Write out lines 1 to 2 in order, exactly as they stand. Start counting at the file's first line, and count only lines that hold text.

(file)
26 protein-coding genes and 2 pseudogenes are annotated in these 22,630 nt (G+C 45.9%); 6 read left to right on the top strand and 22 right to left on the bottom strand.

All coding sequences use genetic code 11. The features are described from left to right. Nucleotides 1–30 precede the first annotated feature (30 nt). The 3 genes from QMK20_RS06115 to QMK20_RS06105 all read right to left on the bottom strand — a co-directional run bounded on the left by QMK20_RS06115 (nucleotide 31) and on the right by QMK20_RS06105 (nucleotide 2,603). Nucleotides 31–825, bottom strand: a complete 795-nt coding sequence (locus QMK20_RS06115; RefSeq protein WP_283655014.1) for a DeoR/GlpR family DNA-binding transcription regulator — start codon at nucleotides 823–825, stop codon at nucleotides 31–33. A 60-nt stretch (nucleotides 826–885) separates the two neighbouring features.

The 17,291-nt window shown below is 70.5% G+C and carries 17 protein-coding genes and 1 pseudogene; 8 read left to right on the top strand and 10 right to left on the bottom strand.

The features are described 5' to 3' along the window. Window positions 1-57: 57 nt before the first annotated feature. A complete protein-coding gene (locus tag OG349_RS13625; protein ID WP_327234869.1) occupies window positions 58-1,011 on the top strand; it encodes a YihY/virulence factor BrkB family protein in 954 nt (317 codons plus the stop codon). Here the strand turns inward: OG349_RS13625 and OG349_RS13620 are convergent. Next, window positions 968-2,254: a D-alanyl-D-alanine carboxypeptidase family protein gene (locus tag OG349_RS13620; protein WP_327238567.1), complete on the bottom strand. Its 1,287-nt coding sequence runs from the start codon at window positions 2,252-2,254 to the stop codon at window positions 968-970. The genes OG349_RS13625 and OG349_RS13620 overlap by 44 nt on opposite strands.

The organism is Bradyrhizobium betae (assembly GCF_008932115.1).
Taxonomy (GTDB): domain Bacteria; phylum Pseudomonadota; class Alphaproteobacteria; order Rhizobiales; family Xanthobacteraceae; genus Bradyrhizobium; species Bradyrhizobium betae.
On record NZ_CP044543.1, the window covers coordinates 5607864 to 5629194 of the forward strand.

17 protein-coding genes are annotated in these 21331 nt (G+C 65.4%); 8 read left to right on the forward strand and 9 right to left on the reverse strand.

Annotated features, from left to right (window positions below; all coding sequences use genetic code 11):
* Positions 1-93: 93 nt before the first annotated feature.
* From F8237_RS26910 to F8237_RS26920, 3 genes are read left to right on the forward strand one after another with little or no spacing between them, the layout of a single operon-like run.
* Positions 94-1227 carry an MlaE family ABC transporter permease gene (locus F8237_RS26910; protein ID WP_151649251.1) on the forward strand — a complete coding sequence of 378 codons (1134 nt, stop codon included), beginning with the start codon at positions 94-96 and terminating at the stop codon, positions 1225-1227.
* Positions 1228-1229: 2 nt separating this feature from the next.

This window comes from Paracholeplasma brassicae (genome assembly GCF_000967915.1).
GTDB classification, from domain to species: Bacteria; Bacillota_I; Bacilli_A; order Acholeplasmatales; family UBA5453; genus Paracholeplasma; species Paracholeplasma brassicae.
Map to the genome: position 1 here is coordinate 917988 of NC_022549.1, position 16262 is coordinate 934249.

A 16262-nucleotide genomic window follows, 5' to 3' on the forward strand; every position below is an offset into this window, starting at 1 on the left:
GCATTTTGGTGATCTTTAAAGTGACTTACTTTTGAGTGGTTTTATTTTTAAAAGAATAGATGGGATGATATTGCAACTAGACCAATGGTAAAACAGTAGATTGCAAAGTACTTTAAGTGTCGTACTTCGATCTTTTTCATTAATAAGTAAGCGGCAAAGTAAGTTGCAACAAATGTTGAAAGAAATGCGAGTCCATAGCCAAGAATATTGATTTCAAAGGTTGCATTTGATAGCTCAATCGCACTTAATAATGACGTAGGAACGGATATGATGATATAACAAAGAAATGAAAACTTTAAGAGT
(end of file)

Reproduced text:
26 protein-coding genes and 2 pseudogenes are annotated in these 22,630 nt (G+C 45.9%); 6 read left to right on the top strand and 22 right to left on the bottom strand.

All coding sequences use genetic code 11. The features are described from left to right. Nucleotides 1–30 precede the first annotated feature (30 nt). The 3 genes from QMK20_RS06115 to QMK20_RS06105 all read right to left on the bottom strand — a co-directional run bounded on the left by QMK20_RS06115 (nucleotide 31) and on the right by QMK20_RS06105 (nucleotide 2,603). Nucleotides 31–825, bottom strand: a complete 795-nt coding sequence (locus QMK20_RS06115; RefSeq protein WP_283655014.1) for a DeoR/GlpR family DNA-binding transcription regulator — start codon at nucleotides 823–825, stop codon at nucleotides 31–33. A 60-nt stretch (nucleotides 826–885) separates the two neighbouring features.